Okay, I’m sure the electricity is gonna go out soon (it’s been on for like 5 hours…this is suspiciously long) so I’m gonna go ahead and post this.

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Mary: Tales from Dharamsala

September 9, 2011

I’ve been trying to write about our epic Dharamsala escapade for the last few weeks but I just kept getting (surprise) side-tracked. For the most part though, things have been pretty quiet in Jaipur since we got back. I’ve mainly just been focusing on school, which we have from 9:30 to 4:30 every day, and reading in my free time. They’ve really amped up the Hindi lessons! We’ve finally transitioned away from the English transcription system we were using to read and learn new vocab words and now we just write everything in the script! I’m incredibly excited because it finally feels like I’m making significant progress with Hindi but it’s also a lot harder than I expected! It feels so strange to struggle through each individual word, slowly pronouncing the sound each letter makes. It really is like being in kindergarten and learning to read all over again. But still, it’s so thrilling to finally be able to read and write in such a strange and beautiful new language!

Anyways, I’m mainly writing this post to share the story of my journey in Dharamsala! I shall start off my swash-buckling account of the small hill station in the northernmost reaches of this vast and wondrous country with the simple and beautiful truth – we didn’t really do much of anything that week. Though I am sure a collective note of confusion may now be heard rising up from the befuddled peanut gallery, allow me to explain. Fact: the city of Jaipur is exhilarating and fills me each and every day with a sense of awe and admiration for the multitude of ways that humans have come to call this planet we live on home. Unfortunately, I believe that in that week leading up to our departure for the north, I had come to experience firsthand a little phenomenon, all too familiar amongst foreign travelers to India, known as “sensory overload”. I was getting a bit, shall we say, frazzled. I was more than ready for a little vacation to somewhere that wasn’t exceedingly hot and wasn’t plagued with the constant blare of traffic horns. Regrettably, the roughly 30 hour rickshaw-train-rickshaw-train-bus-ricksaw ride it took to get from Jaipur to Delhi to Pathankot to Dharamsala was, quite frankly, miserable. I don’t think I’ve ever had feelings of being dirty, sleepy, hungry, and grouchy combine in as great a magnitude as they did that first evening in Dharamsala. To top it all off, as we wandered the streets looking for a hotel, it was dark and pouring down rain. However, good news is that when things start off going that poorly, they can really only improve. We finally found a hotel, negotiated a reasonable rate for the six of us, had a hot meal (complete with carrot cake and chai) in the upstairs café, took pleasantly warm showers and crawled into very comfortable beds and immediately fell asleep.

The next morning, all troubles of the day before were negated and negligible upon our first look out the window. It was indescribably magical. I actually had the feeling of being in some other world where prayer flags wave invitingly from the forests, tiny little women beckon me forward to feel the yak wool shawls they have just finished knitting, monks with shaved heads draped in curtains of brightest saffron orange meander through the streets and the clouds normally drift down to say nameste and hang lazily about all morning. It was also on this first morning that I had one of my most memorable experiences in India to date.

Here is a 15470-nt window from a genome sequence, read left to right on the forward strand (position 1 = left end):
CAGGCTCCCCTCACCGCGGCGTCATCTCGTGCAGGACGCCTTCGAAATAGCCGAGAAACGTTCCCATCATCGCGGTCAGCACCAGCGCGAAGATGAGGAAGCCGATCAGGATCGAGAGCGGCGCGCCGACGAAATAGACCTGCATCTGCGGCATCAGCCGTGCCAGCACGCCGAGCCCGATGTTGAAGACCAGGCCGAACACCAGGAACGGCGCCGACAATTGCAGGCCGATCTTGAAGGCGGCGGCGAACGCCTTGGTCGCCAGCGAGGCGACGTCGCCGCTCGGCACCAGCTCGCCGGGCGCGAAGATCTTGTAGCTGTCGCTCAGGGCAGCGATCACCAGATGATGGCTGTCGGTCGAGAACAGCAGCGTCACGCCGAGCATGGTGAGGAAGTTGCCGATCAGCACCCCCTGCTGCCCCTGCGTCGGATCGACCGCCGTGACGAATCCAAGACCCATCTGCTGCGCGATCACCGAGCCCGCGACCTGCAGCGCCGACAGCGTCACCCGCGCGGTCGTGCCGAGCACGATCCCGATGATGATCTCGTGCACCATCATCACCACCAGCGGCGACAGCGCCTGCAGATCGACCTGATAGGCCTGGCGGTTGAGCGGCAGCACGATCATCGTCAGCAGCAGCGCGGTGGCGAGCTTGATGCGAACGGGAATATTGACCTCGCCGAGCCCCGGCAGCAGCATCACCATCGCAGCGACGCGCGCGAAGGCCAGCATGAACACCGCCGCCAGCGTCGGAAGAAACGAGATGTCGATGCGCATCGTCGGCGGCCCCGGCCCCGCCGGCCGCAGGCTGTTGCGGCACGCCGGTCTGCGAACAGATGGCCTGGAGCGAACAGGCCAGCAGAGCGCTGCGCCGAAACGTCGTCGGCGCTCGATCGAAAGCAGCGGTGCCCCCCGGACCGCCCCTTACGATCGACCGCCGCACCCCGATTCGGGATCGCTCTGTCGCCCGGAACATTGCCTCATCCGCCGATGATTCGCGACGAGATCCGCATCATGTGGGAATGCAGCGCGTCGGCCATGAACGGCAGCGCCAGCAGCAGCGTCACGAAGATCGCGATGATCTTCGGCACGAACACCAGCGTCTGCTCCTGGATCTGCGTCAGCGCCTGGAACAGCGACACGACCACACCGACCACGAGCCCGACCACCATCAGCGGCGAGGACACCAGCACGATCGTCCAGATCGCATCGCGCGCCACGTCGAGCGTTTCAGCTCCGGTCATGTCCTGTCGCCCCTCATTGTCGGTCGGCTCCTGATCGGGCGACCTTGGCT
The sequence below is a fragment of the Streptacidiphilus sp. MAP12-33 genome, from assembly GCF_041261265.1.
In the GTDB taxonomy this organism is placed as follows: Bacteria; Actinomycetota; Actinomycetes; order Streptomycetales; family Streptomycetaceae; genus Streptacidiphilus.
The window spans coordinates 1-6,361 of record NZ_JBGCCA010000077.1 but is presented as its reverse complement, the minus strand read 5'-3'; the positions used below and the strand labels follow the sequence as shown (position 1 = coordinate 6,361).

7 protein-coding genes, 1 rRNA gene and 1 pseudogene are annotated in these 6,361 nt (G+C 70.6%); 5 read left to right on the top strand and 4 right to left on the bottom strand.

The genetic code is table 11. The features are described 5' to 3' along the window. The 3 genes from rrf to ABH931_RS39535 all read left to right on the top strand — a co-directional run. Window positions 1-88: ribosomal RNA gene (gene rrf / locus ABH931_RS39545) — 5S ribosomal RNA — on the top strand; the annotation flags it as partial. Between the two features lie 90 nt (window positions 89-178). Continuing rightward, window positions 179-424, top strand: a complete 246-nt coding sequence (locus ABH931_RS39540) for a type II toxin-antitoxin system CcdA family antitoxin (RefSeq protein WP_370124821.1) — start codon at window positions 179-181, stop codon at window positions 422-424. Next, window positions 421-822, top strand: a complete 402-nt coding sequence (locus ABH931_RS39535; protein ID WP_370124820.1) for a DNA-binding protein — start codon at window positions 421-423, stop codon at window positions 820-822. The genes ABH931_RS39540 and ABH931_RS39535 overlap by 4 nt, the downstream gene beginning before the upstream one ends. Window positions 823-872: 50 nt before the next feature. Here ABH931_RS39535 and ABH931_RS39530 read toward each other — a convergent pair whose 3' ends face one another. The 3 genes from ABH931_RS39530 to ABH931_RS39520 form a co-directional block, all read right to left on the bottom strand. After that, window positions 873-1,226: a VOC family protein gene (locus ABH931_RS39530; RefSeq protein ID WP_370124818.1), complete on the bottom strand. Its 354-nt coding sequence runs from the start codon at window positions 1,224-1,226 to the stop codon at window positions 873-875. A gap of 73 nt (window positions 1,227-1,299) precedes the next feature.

Hannah and I had gotten separated from the rest of the group, lingering a bit longer at some little shop. We were walking down the street, looking for breakfast when a small boy with thin, ungainly limbs and a wide but crooked smile stepped out of the shadows of the early morning mist, eager to chat. “Hallo!” he called, “How do you like Dharamsala? You are travelers? Where are you from?” He reeled of a series of questions, determined to demonstrate his mastery of the English language, hoping to keep us engaged. We were used to this type of behavior from the local street children, the pestering attention this boy was giving us, and I had a very strong feeling he was about to seek our charity. But I could feel something different about this boy, something more genuine. Perhaps it was his persistent yet determinedly casual knack for keeping up a conversation, or the fact that he did not immediately hold out his hand and ask for money, like so many others, which caused me to pay him a bit more attention. As we meandered down the small street, poking our heads into shops selling everything from yak cheesecake to singing bowls, we continued in the boy’s company. A solid ten minutes went by without him asking for anything. It was only when Hannah and I eventually found and were about to enter a restaurant for breakfast that the boy spoke up, “Please madams I was curious, I will not ask for money, but if you would buy me some rice before going in?” Since my arrival in India it has been my personal decision to refuse to give money to beggars but occasionally if I have a piece of fruit or pack of crackers with me I will pass it on. As the boy stared up at me with silent pleading eyes, I found myself answering his question with one of my own, “Would you like to come to breakfast with us?” He looked hesitant; I could see him weighing in his mind the price of missing out on potential tourists against the luxury of a warm meal. Keen to hear more of this boy’s story, I offered the added promise of buying him a bag of rice afterwards if he came with us, which did the trick. We sat down at a table outside with an excellent view of the surrounding mountains and launched into conversation. I learned that his name was Suratch and that he had lived in Dharamsala all his life. He lived with his older brother and his wife, a younger sister, and his mother. He was 11 years old and had never been to school. He told me he learned English from talking to tourists, and he promptly rattled off phrases in French and “Israeli” (which I took to be Hebrew), saying those were the most common languages he heard besides English. When I asked why he wasn’t in school he looked a bit confused and said simply “I am needed at home”. When it came time to order our food, he explained that while he would rather have the chocolate pancakes, they would be gone like that (with a snap of the fingers) and so he would like to have the porridge with bananas because it would be a better meal. We continued to chat through the rest of breakfast about nothing in particular; it felt a bit like meeting a new kid I was babysitting for the first time. As we left the restaurant and I took Suratch to a nearby food stall to buy his promised bag of rice, we were laughing together at the monkeys and he promised that he was going to marry me next time I returned to Dharamsala. When at last we shook hands goodbye, he looked me in the eyes with an enormous smile and said earnestly “I thank you Mary, I thank you, you are so nice, I won’t forget!” Watching him walk away, I was filled with genuine sadness that I wouldn’t see him again. I honestly cannot tell you why that particular morning I decided to spend around 500 rupees to buy breakfast and a bag of rice for a street kid, when every other morning on my way to school I walk unblinkingly past dozens of women and children holding upturned palms in my direction. I can, however, guarantee that the memory of sharing a meal with the little boy who gave me a glimpse of unadulterated human goodness was well worth it. Read the rest of this entry ?